When Dempsey left New York, he headed to Salt Lake City, where he married Maxine Cates. Cates made her living as a piano player and, as Dempsey would later learn, a prostitute. In 1917 they went to San Francisco in search of better boxing matches. Maxine took off during that trip, and they never lived together again. They divorced in 1919.
The California trip also changed Dempsey’s life in other ways. Once, witnessing a bar brawl, Dempsey jumped in to defend the smaller guy. That man turned out to be boxing manager John Leo McKernan, known as “Doc Kearns.” Kearns later offered to be Dempsey’s manager. For the next six years, the two were a team. Kearns helped Dempsey progress through the boxing ranks in a series of steadily more difficult bouts. By this time, Dempsey was earning enough to be the main provider for his family, sending money to Maxine, his parents, a widowed sister, and her children.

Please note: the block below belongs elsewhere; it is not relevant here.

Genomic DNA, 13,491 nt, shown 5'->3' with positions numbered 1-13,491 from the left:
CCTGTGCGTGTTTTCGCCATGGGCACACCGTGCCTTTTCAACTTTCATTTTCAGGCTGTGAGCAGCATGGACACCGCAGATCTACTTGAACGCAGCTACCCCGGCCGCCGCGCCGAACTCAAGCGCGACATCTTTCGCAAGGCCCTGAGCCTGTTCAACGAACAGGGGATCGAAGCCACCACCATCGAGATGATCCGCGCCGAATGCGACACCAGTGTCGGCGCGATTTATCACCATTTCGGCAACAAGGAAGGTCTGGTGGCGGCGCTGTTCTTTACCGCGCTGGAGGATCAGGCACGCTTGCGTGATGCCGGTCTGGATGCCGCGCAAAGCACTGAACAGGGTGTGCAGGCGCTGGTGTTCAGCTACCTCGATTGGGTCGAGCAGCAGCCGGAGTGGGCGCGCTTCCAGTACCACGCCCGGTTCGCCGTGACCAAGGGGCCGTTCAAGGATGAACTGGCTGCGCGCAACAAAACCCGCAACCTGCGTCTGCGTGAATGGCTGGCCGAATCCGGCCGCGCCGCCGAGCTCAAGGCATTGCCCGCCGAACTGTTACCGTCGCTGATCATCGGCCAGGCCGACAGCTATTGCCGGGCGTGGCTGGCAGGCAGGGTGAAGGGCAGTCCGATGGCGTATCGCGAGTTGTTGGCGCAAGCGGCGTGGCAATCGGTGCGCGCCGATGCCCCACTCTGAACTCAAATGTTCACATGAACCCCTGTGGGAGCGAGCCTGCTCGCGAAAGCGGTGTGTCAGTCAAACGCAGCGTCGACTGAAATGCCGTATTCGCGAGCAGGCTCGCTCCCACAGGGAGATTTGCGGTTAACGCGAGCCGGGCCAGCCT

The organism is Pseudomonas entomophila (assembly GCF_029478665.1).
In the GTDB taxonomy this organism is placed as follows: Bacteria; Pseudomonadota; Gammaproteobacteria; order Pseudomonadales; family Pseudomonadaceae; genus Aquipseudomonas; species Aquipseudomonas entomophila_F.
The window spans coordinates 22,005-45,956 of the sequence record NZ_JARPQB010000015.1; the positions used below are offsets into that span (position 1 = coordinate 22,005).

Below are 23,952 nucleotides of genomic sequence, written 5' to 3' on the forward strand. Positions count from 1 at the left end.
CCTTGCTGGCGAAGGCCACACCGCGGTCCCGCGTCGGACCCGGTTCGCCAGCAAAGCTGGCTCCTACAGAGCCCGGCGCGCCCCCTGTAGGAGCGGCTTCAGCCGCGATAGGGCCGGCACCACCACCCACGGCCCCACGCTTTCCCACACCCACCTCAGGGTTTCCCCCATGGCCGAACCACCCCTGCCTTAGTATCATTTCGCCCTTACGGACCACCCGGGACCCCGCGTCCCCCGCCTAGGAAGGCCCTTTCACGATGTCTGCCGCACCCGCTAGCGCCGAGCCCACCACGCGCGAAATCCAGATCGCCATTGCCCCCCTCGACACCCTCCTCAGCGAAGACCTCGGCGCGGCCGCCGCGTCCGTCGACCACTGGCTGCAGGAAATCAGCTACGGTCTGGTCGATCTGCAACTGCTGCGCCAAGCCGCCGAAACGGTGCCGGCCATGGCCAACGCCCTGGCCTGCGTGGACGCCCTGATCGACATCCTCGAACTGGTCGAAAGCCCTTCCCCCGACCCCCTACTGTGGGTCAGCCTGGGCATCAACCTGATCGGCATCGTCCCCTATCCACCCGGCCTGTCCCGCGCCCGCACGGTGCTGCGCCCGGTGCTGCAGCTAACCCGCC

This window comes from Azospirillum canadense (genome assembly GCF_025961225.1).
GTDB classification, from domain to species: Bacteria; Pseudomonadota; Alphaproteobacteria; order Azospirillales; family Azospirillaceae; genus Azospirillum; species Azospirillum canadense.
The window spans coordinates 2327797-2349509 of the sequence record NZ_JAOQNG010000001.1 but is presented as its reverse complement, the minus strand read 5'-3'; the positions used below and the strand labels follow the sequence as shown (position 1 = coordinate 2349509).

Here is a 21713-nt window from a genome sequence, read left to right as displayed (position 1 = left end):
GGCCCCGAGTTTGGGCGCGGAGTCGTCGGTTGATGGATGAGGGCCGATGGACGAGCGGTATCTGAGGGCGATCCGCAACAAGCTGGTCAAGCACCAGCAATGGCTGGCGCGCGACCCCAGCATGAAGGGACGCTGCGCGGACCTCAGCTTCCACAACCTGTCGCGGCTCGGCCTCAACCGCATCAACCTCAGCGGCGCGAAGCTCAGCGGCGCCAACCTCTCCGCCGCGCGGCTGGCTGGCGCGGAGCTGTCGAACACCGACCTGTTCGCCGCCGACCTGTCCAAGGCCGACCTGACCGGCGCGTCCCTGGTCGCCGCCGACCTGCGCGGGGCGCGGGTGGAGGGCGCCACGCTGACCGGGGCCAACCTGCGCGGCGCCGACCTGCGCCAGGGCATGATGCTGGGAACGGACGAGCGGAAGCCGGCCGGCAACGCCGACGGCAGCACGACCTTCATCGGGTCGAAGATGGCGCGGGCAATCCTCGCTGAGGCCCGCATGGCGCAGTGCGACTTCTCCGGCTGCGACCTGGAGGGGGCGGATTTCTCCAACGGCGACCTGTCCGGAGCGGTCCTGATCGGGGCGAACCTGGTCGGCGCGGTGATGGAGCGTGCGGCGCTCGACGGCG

When Kearns felt that Dempsey was ready, he contacted promoter George Lewis “Tex” Rickard. Rickard had made fights a big business, transforming them into huge stadium events. For his next spectacle, Rickard arranged for Dempsey to challenge world heavyweight boxing champion Jess Willard on July 4, 1919, in Toledo, Ohio. In the lead-up to the fight, Runyon serialized Dempsey’s life story, running twenty-seven installments of “A Tale of Two Fists” in April and May. While the public learned of Dempsey’s life, carpenters began building an immense, 97,000-seat arena.